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Escape from the Carnival of Horrors


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Escape from the Carnival of Horrors
Series:Give Yourself Goosebumps #1
Contained In:Give Yourself Goosebumps Books #1-#4
Translated Into:La feria de los horrores (Spanish)
La foire aux horreurs (French)
Die Geisterbahn des Grauens (German)
Author:R. L. Stine
Illustrator:Tim Jacobus
Release Date:July, 1995
ISBN:
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0590553232 / 9780590553230
Length:135 pages
Number of Endings:25
Summary:The carnival has returned to town. Last year it was pitiful, but this year it's larger, more spectacular, and (of course) totally evil.
david the goosebumps fan's Thoughts:
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Pretty standard in all honesty. In my opinion this is not a book to judge the series on, though I did enjoy the midway section.
Demian's Thoughts:
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R. L. Stine is not the most praiseworthy author in the world, but he does occasionally manage to create an interesting gamebook by adding unusual features. In addition to the usual choices, this book includes a number of special gimmicks that make it more fun, most of them involving carnival games.
Enigmatic Synergy's Thoughts:
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There will always be a special place in my heart for this book. Being a child of the 90's, I was too young to experience the original Choose Your Own Adventure series during its immense popularity in the 80's. The Give Yourself Goosebumps series were to me what Choose Your Own Adventure books were for many others. With that being said, this book was my first taste of what a "gamebook" was. (Understandably, this may not be considered to be a true gamebook to the more hardcore aficionados). I thought the whole "choose what happens next" concept was amazing, and just like that I became addicted to this whole series and other gamebooks as well.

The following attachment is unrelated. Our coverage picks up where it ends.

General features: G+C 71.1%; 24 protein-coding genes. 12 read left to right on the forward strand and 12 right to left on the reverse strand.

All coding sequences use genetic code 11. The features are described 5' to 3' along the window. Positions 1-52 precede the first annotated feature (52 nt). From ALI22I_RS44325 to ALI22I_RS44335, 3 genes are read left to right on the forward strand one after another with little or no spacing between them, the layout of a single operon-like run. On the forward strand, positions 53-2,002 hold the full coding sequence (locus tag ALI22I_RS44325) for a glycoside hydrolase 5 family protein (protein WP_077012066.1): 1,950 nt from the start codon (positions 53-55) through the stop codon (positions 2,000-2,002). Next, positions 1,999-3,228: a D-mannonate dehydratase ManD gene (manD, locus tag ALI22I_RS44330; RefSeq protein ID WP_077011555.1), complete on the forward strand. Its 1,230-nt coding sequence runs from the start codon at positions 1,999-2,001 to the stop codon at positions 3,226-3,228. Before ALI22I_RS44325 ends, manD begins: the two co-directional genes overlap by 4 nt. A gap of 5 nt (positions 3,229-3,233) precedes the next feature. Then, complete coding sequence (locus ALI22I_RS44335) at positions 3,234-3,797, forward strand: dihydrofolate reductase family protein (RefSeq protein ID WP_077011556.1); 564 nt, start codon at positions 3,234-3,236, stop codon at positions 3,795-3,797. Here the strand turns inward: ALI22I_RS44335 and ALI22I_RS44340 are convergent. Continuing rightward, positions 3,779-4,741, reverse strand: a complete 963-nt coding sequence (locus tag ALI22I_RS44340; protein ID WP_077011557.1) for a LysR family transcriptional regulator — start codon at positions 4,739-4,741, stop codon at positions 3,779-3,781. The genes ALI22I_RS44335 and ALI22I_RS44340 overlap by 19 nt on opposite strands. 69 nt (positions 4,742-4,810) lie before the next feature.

After re-reading this book now as an adult, it is not quite as good as I remembered it being as a kid. Some of the endings end without a proper explanation as to why, and some threads of the book feel flat-out rushed. While the book still manages to create a creepy and sinister atmosphere, it is simply not as good as some of the later books in the series. I do not (and even as a kid) particularly care for the choices that involve pure luck, such as whether the reader is reading the book on a certain day of the week or on a certain time of day. I believe that these types of choices fail to deliver the sense of control that is at the heart of gamebooks in general. One should not have to rely on silly chances to continue the story, and while this book did not provide too many of them it was enough for me to realize that I did not care for them.

In summation, I believe this is book neither bad nor great; mediocre would seem to be my final verdict. Many parts feel rushed and some of the endings are a little too abrupt and cheap for my liking. While it is a pretty decent attempt for a first book in the series, it is simply not as good as my initial reading of it in the mid to late 90's. However, I must say that this book, and this series in general are what actually turned me on to the original CYOA books that I finally discovered and fell in love with in the early to mid 00's.

Iago's Thoughts:
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This book is a mixed bag. The plot is completely unfocused, as the book gives the illusion that the two paths in the books are either "play carnival games" or "go on rides," but in reality, the two plots are having short-lived fun in the carnival and trying to escape the carnival.